MCH2069 : Research Methods
- Offered for Year: 2019/20
- Module Leader(s): Dr Steve Walls
- Teaching Assistant: Ms Jennifer Locke, Dr David Bates, Dr Michael Waugh
- Owning School: Arts & Cultures
- Teaching Location: Newcastle City Campus
|Semester 1 Credit Value:||10|
|Semester 2 Credit Value:||10|
This module has three key aims:
First, the module provides a critical introduction to the philosophical foundations of researching media, communication and cultural studies, with an emphasis on what can be known and how can this be known.
Second, the module aims to provide a varied knowledge of the methods that are used in researching media, communication and culture.
Third, the module aims to provide students with theoretical and conceptual foundations necessary for the undertaking of the final year research project.
This module builds upon the core Stage 1 module ‘Introduction to Critical Practice’ and is pivotal to connecting Stage 1 and Stage 3. It focuses on the whole process and practice of research, looking at the fundamental philosophical issues of research and inquiry and practical information on data collection techniques. In the second semester the module gives information on how to put a research proposal together and enables students to undertake preliminary work for their Stage 3 research/film project.
Outline Of Syllabus
Ontology & Epistemology
Quantitative Research Methods
Sampling and Statistics
Strategies for Collecting Qualitative Data
Ethics in Research
Constructing a Literature Review/Analysing Secondary Sources
Designing a Research Proposal: Theoretical Frameworks
Designing a Research proposal: Appropriate Strategies & Practice
Designing a Research Proposal: Professional Communications
Research Proposal Surgery
|Guided Independent Study||Assessment preparation and completion||2||30:00||60:00||N/A|
|Scheduled Learning And Teaching Activities||Lecture||24||1:00||24:00||N/A|
|Guided Independent Study||Directed research and reading||1||20:00||20:00||N/A|
|Scheduled Learning And Teaching Activities||Small group teaching||12||1:00||12:00||Seminars and workshops.|
|Guided Independent Study||Reflective learning activity||1||40:00||40:00||N/A|
|Guided Independent Study||Independent study||1||44:00||44:00||N/A|
Teaching Rationale And Relationship
This module uses a wider range of teaching and learning methods as the aims that it intends to meet are both intellectual and practical. Formal lectures will be used to explore the ways of making sense of the methodological issues involved in the research process. They will also be used to provide students with a formal introduction of the different kinds research practices and the relevance of that practice to their area of study. The practical sessions will provide students with the opportunity to connect methodological issues with practical research skills. Thus they provide an important means of translating often abstract ideas into research practice. Students private study will also involve them materialising research methodology into a realisable research proposal.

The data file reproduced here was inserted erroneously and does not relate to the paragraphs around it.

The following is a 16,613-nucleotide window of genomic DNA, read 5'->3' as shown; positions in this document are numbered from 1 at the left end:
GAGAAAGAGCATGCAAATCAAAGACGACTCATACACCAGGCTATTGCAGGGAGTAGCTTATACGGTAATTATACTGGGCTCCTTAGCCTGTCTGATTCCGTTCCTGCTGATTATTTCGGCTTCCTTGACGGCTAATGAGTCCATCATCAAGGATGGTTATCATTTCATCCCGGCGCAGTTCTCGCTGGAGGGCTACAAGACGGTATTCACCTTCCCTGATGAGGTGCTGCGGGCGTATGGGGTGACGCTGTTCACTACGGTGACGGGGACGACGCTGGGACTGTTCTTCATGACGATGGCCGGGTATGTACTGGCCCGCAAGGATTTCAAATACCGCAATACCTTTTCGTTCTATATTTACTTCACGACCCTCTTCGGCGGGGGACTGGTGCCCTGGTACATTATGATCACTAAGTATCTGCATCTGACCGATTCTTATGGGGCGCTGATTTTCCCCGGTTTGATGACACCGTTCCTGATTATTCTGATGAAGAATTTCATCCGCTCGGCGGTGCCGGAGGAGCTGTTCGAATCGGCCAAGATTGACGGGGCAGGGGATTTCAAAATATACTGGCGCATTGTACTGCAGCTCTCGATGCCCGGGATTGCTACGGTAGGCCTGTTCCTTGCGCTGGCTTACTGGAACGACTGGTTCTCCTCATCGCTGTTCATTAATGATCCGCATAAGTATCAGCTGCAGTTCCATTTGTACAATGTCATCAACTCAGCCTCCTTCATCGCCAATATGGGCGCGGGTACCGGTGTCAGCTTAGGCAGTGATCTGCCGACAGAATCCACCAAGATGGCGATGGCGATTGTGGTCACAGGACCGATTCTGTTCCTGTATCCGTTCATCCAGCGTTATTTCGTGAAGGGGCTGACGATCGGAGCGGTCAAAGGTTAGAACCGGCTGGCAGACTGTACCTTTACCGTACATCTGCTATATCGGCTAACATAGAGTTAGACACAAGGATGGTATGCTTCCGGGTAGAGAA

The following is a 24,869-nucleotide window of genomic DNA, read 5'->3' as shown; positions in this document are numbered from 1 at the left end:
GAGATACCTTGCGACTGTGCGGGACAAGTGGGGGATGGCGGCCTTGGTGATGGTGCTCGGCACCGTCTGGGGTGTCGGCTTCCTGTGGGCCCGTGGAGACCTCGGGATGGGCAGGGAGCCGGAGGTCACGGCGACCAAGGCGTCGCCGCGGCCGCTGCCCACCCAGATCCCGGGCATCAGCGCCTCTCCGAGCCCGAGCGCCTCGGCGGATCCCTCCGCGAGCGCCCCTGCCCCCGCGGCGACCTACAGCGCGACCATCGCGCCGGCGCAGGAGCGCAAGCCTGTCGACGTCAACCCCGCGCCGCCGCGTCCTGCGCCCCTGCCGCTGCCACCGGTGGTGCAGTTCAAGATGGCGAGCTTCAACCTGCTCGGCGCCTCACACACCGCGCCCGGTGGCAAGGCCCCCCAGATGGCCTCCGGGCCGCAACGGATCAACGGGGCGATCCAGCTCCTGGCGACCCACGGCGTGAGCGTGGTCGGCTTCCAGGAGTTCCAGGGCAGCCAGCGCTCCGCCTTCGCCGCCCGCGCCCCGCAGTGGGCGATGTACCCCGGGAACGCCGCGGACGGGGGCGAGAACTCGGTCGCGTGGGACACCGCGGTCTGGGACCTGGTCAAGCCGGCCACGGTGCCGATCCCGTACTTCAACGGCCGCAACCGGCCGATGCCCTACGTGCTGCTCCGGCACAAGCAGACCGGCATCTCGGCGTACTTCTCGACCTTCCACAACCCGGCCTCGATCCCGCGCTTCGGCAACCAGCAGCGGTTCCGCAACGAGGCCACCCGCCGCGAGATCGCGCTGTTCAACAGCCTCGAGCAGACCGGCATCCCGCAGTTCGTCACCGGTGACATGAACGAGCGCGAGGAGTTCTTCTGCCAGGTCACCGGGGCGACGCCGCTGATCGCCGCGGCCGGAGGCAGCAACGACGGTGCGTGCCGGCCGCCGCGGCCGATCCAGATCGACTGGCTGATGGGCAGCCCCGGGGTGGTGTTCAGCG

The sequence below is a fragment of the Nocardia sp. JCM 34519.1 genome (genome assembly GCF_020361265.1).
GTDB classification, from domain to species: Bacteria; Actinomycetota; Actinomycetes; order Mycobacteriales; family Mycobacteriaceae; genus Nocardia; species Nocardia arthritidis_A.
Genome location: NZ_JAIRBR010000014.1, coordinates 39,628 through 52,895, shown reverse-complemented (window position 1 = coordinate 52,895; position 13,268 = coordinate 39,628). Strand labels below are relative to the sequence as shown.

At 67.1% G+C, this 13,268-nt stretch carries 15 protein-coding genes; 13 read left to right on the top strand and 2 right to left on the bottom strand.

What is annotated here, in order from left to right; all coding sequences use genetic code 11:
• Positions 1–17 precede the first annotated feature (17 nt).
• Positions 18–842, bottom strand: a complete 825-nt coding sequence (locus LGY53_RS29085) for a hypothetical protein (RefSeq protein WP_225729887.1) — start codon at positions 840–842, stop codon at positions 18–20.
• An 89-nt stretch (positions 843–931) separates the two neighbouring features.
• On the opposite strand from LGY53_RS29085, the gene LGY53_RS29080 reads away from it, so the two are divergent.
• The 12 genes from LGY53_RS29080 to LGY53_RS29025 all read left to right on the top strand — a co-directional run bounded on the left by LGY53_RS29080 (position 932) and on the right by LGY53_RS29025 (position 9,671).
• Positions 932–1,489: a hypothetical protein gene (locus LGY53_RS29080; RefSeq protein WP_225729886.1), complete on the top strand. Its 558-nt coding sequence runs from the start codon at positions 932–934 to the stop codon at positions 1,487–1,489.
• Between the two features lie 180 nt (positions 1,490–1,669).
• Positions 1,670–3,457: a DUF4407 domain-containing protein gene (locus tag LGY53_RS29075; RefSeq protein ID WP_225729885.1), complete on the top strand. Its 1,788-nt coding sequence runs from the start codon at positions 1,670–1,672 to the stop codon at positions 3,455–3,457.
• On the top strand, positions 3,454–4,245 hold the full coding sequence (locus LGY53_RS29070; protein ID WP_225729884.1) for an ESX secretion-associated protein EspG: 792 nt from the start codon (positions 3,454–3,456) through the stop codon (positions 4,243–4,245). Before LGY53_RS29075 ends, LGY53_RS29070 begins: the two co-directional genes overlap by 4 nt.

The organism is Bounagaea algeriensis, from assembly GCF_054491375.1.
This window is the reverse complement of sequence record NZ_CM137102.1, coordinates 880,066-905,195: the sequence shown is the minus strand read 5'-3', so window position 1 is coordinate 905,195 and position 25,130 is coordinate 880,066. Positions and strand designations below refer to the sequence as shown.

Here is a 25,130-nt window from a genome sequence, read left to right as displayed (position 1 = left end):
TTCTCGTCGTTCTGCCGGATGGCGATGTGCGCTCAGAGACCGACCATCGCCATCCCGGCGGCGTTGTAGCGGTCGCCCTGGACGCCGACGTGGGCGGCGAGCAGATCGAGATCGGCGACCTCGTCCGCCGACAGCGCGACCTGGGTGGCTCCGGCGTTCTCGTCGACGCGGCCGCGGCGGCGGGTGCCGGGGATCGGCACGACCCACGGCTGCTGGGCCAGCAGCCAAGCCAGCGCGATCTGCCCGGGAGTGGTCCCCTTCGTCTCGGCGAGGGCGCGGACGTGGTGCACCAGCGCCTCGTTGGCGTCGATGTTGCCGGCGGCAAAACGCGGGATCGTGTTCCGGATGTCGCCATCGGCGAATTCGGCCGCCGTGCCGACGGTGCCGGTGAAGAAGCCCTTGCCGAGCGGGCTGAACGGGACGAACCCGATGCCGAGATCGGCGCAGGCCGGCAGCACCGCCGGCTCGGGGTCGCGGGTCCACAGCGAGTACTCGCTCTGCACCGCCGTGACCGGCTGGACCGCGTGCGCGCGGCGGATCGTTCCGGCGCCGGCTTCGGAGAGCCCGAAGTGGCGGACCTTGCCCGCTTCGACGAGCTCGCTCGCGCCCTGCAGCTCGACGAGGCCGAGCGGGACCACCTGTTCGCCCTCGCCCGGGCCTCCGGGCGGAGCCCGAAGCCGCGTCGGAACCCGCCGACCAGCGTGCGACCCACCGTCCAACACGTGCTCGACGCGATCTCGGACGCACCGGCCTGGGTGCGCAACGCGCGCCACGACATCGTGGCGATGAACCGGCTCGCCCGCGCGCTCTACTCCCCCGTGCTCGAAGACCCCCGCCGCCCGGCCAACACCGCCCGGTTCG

The format of resits will be determined by the Board of Examiners
|Report||1||A||25||Literature review 1500 words|
|Research proposal||2||A||70||Research Proposal, 2500 words|
|Prof skill assessmnt||2||M||5||Student contribution and attendance|
Assessment Rationale And Relationship
The first part of the assessment covers the specific skills students need to acquire (Information Literacy, compiling the literature review, understanding of methodological frameworks, familiarity with quantitative and qualitative research methods in order to be able to progress to the second part of the assessment strategy.
The second form of assessment involves the students using the knowledge that is provided across the two semesters to identify a research problem and design a feasible research proposal. Specific elements from semester two lectures and practicals will be addressed through students responding to a research proposal template. Furthermore, the research proposal will contain some evidence of primary research in the form of designing archive research techniques, interviews, questionnaires.